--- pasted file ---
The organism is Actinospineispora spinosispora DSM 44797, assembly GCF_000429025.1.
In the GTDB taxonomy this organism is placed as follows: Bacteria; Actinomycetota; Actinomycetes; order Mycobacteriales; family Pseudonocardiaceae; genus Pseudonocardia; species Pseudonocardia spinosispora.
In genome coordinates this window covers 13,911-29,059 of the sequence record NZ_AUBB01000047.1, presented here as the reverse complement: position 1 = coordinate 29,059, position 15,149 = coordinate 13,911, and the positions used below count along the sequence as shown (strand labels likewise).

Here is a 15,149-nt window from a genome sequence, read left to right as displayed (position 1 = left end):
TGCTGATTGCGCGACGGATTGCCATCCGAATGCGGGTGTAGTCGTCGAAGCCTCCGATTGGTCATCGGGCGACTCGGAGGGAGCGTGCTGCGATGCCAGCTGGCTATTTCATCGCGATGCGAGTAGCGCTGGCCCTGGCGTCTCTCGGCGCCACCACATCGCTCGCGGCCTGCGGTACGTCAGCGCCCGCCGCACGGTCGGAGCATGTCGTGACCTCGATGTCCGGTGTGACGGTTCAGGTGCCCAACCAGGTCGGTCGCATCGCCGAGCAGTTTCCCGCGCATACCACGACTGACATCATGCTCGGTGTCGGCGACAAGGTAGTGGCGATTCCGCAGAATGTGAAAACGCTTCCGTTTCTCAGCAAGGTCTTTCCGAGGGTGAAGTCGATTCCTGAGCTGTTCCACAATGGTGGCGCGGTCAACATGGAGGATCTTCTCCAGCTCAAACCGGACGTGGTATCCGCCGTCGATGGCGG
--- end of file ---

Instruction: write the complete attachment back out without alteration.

The organism is Actinospineispora spinosispora DSM 44797, assembly GCF_000429025.1.
In the GTDB taxonomy this organism is placed as follows: Bacteria; Actinomycetota; Actinomycetes; order Mycobacteriales; family Pseudonocardiaceae; genus Pseudonocardia; species Pseudonocardia spinosispora.
In genome coordinates this window covers 13,911-29,059 of the sequence record NZ_AUBB01000047.1, presented here as the reverse complement: position 1 = coordinate 29,059, position 15,149 = coordinate 13,911, and the positions used below count along the sequence as shown (strand labels likewise).

Here is a 15,149-nt window from a genome sequence, read left to right as displayed (position 1 = left end):
TGCTGATTGCGCGACGGATTGCCATCCGAATGCGGGTGTAGTCGTCGAAGCCTCCGATTGGTCATCGGGCGACTCGGAGGGAGCGTGCTGCGATGCCAGCTGGCTATTTCATCGCGATGCGAGTAGCGCTGGCCCTGGCGTCTCTCGGCGCCACCACATCGCTCGCGGCCTGCGGTACGTCAGCGCCCGCCGCACGGTCGGAGCATGTCGTGACCTCGATGTCCGGTGTGACGGTTCAGGTGCCCAACCAGGTCGGTCGCATCGCCGAGCAGTTTCCCGCGCATACCACGACTGACATCATGCTCGGTGTCGGCGACAAGGTAGTGGCGATTCCGCAGAATGTGAAAACGCTTCCGTTTCTCAGCAAGGTCTTTCCGAGGGTGAAGTCGATTCCTGAGCTGTTCCACAATGGTGGCGCGGTCAACATGGAGGATCTTCTCCAGCTCAAACCGGACGTGGTATCCGCCGTCGATGGCGG